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Autoimmune Diseases

Meningoencephalitis of unknown origin (MUO):

Meningoencephalitis is the inflammation of the brain and meninges. which is a thin membranous layer coating the brain. MUO is an immune-mediated condition in which the white blood cells of the body attacks the central nervous system – the brain, spinal cord, and occasionally the optic nerves. Magnetic resonance imaging (MRI) of the affected area and cerebrospinal fluid (CSF) tap are diagnostics that are usually used to diagnose this condition. Because there may be infectious causes of meningoencephalitides (bacteria, viruses, fungal) infectious agent testing may be submitted as part of the diagnostic workup.

There are three main types of MUO: granulomatous meningoencephalitis (GME), necrotizing meningoencephalitis (NME), and necrotizing leukoencephalitis (NLE). Despite the type of MUO, the treatment is the same across the board with immunosuppression to stop the body’s white blood cells from attacking the neural tissues. Prednisone is the mainstay therapy and it is usually used in conjunction with other immunosuppressive medications to provide better control of the disease, depending on the needs of the individual patient.

Myasthenia gravis (MG):

Myasthenia gravis is a disease of the neuromuscular junction that results in generalized weakness in dogs and cats. Acquired myasthenia gravis is an autoimmune disease that can occur spontaneously and acutely. Antibodies produced by the body’s white blood cells attack receptors for acetylcholine (a neurotransmitter responsible for muscle contraction) on the muscle. This results in a decreased number of functional acetylcholine receptors and prevents the muscles from functioning properly, leading to weakness. The clinical signs include increased lethargy, exercise intolerance, inability to walk, facial weakness, inability to blink, or even collapse. This condition often leads to esophageal dilation (megaesophagus) in dogs, which can result in regurgitation of food from the stomach. Aspiration pneumonia is a severe secondary effect of regurgitation.

To diagnose this condition, chest x-rays should be performed to check for signs that myasthenia gravis, such as megaesophagus and to ensure that there is no aspiration pneumonia. A Tensilon test and electrodiagnostics (repetitive nerve stimulation) can also be performed. The most definitive test is an antibody titer against acetylcholine receptor and this is a blood test that can be submitted to the laboratory.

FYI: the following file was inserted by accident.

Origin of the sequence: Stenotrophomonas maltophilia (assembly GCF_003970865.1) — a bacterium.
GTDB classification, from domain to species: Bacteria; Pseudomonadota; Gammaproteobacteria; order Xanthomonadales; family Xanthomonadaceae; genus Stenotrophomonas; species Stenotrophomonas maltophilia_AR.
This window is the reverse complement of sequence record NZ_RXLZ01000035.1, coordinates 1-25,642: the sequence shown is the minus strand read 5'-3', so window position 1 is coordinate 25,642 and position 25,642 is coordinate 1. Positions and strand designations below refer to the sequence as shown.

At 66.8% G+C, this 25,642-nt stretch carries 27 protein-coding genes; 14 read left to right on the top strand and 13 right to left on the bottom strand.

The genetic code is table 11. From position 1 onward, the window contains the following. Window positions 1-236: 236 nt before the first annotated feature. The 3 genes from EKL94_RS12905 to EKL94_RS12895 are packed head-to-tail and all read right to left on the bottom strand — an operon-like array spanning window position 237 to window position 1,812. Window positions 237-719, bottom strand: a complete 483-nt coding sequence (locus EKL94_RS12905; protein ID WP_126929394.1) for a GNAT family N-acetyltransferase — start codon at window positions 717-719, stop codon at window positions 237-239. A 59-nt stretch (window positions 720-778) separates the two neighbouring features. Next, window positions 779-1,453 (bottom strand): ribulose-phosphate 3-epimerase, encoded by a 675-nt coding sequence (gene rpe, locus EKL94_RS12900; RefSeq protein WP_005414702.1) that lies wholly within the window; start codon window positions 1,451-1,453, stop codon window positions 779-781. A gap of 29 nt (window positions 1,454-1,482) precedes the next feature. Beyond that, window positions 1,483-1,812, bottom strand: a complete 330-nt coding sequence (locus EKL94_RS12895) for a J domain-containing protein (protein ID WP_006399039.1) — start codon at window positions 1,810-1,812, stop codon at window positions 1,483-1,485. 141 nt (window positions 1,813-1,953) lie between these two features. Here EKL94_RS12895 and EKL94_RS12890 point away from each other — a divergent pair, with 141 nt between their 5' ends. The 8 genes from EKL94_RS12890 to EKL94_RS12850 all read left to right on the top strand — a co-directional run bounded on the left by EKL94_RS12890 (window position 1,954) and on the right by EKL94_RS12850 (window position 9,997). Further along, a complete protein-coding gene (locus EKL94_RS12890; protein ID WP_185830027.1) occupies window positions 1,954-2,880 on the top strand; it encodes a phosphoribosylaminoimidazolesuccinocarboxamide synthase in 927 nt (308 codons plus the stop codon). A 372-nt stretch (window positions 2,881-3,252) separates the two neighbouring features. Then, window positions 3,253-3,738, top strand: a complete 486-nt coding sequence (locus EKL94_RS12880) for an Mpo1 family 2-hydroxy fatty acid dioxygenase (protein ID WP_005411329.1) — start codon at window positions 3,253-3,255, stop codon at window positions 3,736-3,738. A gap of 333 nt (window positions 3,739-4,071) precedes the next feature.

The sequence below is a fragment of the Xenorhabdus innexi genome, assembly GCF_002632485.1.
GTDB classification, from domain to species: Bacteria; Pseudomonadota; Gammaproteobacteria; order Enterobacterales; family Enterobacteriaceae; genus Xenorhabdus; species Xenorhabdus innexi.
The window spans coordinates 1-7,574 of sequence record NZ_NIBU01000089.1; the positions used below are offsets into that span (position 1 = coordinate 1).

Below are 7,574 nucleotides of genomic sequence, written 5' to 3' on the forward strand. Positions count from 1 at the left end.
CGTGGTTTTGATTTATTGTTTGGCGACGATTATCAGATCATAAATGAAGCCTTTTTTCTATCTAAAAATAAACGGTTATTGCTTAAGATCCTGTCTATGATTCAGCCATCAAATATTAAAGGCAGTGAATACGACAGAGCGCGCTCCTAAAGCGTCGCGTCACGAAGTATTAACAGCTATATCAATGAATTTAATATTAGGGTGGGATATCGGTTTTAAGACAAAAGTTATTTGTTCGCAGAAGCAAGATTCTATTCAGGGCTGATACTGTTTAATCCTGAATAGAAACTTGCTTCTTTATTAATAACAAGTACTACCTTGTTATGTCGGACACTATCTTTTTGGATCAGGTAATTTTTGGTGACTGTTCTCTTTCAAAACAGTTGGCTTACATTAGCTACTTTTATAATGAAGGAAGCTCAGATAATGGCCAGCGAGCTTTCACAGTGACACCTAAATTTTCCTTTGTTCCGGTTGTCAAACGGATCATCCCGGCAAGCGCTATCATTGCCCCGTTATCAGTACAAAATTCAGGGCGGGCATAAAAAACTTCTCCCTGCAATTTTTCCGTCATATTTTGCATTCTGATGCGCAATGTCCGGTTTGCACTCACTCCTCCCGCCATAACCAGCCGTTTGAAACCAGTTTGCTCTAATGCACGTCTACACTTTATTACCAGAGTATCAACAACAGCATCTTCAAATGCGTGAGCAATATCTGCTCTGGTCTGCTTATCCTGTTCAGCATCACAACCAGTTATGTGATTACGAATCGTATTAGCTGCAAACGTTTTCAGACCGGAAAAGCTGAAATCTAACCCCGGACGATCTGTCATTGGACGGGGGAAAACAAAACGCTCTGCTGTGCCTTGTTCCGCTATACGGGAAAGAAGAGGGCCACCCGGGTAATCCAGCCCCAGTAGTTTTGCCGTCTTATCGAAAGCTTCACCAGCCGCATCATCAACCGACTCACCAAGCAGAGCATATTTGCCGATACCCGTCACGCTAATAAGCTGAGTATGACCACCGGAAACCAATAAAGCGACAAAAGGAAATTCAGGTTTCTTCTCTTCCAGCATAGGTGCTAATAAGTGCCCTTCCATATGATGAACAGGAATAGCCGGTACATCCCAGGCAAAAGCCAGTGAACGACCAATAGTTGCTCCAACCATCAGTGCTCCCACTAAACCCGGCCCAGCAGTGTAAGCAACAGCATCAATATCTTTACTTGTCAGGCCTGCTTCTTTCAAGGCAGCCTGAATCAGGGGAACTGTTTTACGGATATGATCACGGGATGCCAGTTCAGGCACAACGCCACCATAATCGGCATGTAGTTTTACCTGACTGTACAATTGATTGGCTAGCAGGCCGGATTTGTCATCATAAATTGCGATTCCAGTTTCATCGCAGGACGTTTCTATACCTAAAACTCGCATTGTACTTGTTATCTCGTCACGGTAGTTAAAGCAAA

Steroid responsive meningitis arteritis (SRMA):

SRMA is an autoimmune disease that results meningitis. Meningitis is a condition in which ther is inflammation of the meninges, which is a thin membrane that covers the brain and spinal cord. Clinical signs include fever, neck, back, and head pain. This condition usually occurs in young dogs and breeds that are predisposed to this condition include German Shorthaired Pointer, Boxer, Bernese Mountain Dog, and Beagle. Diagnostics include imaging of the spine (x-ray and MRI) and a cerebrospinal fluid (CSF) tap. Measurement if the immunoglobulin A (IgA) antibody in the CSF is highly indicative of SRMA. Infectious agent testing may also be performed to rule out infection. Treatment is with long-term immunosuppressive corticosteroids.

Immune-mediated polyarthritis (IMPA):

As the name of the condition suggests, this is an immune-mediated disorder resulting in joint effusion and pain. It is important to understand that other conditions such as infections, conditions resulting in vasculitis, severe degenerative joint disease, and cancer can also result in joint effusion. Other immune-mediated processes can also result in joint effusion.

IMPA occurs when the body produces antibodies against membranes in the joint and usually occurs in young dogs. Certain breeds predisposed to such conditions include Siberian Huskies and their crossbreeds and Bernese Mountain Dogs. Diagnoses include x-rays of the affected joints and performing joint taps to submit samples of the synovial fluid for cytology and possibly culture to rule out infection. Treatment for IMPA is with long-term immunosuppressive corticosteroids. Occasionally, adjunctive immunosuppressive medications may be required.

Autoimmune Diseases